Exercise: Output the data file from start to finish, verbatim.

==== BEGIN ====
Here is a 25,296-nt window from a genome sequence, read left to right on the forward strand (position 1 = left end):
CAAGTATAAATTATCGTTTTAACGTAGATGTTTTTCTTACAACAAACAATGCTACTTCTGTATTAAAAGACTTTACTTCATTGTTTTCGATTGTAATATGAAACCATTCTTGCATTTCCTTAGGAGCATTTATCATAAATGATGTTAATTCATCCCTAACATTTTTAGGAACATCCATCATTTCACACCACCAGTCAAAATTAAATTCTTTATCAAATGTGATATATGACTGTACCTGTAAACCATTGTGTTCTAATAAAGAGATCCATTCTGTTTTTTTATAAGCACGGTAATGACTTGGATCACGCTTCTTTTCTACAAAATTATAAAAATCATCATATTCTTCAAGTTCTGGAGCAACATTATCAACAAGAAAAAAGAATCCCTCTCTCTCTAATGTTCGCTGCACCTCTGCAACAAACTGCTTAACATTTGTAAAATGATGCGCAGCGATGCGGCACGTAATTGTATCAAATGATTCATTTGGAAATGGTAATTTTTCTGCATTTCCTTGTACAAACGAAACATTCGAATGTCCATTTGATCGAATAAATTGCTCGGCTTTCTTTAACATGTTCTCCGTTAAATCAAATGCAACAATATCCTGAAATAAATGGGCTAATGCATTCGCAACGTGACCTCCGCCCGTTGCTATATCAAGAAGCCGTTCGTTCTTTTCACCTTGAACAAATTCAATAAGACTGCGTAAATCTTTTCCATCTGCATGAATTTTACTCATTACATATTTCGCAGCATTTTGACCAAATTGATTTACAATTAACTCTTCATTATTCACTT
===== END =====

Here is a 25,296-nt window from a genome sequence, read left to right on the forward strand (position 1 = left end):
CAAGTATAAATTATCGTTTTAACGTAGATGTTTTTCTTACAACAAACAATGCTACTTCTGTATTAAAAGACTTTACTTCATTGTTTTCGATTGTAATATGAAACCATTCTTGCATTTCCTTAGGAGCATTTATCATAAATGATGTTAATTCATCCCTAACATTTTTAGGAACATCCATCATTTCACACCACCAGTCAAAATTAAATTCTTTATCAAATGTGATATATGACTGTACCTGTAAACCATTGTGTTCTAATAAAGAGATCCATTCTGTTTTTTTATAAGCACGGTAATGACTTGGATCACGCTTCTTTTCTACAAAATTATAAAAATCATCATATTCTTCAAGTTCTGGAGCAACATTATCAACAAGAAAAAAGAATCCCTCTCTCTCTAATGTTCGCTGCACCTCTGCAACAAACTGCTTAACATTTGTAAAATGATGCGCAGCGATGCGGCACGTAATTGTATCAAATGATTCATTTGGAAATGGTAATTTTTCTGCATTTCCTTGTACAAACGAAACATTCGAATGTCCATTTGATCGAATAAATTGCTCGGCTTTCTTTAACATGTTCTCCGTTAAATCAAATGCAACAATATCCTGAAATAAATGGGCTAATGCATTCGCAACGTGACCTCCGCCCGTTGCTATATCAAGAAGCCGTTCGTTCTTTTCACCTTGAACAAATTCAATAAGACTGCGTAAATCTTTTCCATCTGCATGAATTTTACTCATTACATATTTCGCAGCATTTTGACCAAATTGATTTACAATTAACTCTTCATTATTCACTT